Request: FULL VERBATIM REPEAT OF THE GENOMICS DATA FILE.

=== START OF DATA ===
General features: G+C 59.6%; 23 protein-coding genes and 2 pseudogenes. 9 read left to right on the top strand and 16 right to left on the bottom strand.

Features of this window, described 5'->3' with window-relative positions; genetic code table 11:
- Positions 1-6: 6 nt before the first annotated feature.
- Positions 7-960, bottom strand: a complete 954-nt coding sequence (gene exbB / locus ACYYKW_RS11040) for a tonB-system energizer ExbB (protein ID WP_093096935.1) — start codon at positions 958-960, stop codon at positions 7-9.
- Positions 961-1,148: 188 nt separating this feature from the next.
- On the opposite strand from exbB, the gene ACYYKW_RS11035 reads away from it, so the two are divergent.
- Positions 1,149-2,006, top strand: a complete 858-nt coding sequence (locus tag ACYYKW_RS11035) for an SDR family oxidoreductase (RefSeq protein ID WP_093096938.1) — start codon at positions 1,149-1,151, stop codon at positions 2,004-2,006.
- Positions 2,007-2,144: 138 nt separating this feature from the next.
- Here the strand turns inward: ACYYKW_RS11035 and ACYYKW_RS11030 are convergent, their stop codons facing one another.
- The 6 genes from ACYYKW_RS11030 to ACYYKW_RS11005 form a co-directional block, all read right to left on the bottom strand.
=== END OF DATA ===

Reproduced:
General features: G+C 59.6%; 23 protein-coding genes and 2 pseudogenes. 9 read left to right on the top strand and 16 right to left on the bottom strand.

Features of this window, described 5'->3' with window-relative positions; genetic code table 11:
- Positions 1-6: 6 nt before the first annotated feature.
- Positions 7-960, bottom strand: a complete 954-nt coding sequence (gene exbB / locus ACYYKW_RS11040) for a tonB-system energizer ExbB (protein ID WP_093096935.1) — start codon at positions 958-960, stop codon at positions 7-9.
- Positions 961-1,148: 188 nt separating this feature from the next.
- On the opposite strand from exbB, the gene ACYYKW_RS11035 reads away from it, so the two are divergent.
- Positions 1,149-2,006, top strand: a complete 858-nt coding sequence (locus tag ACYYKW_RS11035) for an SDR family oxidoreductase (RefSeq protein ID WP_093096938.1) — start codon at positions 1,149-1,151, stop codon at positions 2,004-2,006.
- Positions 2,007-2,144: 138 nt separating this feature from the next.
- Here the strand turns inward: ACYYKW_RS11035 and ACYYKW_RS11030 are convergent, their stop codons facing one another.
- The 6 genes from ACYYKW_RS11030 to ACYYKW_RS11005 form a co-directional block, all read right to left on the bottom strand.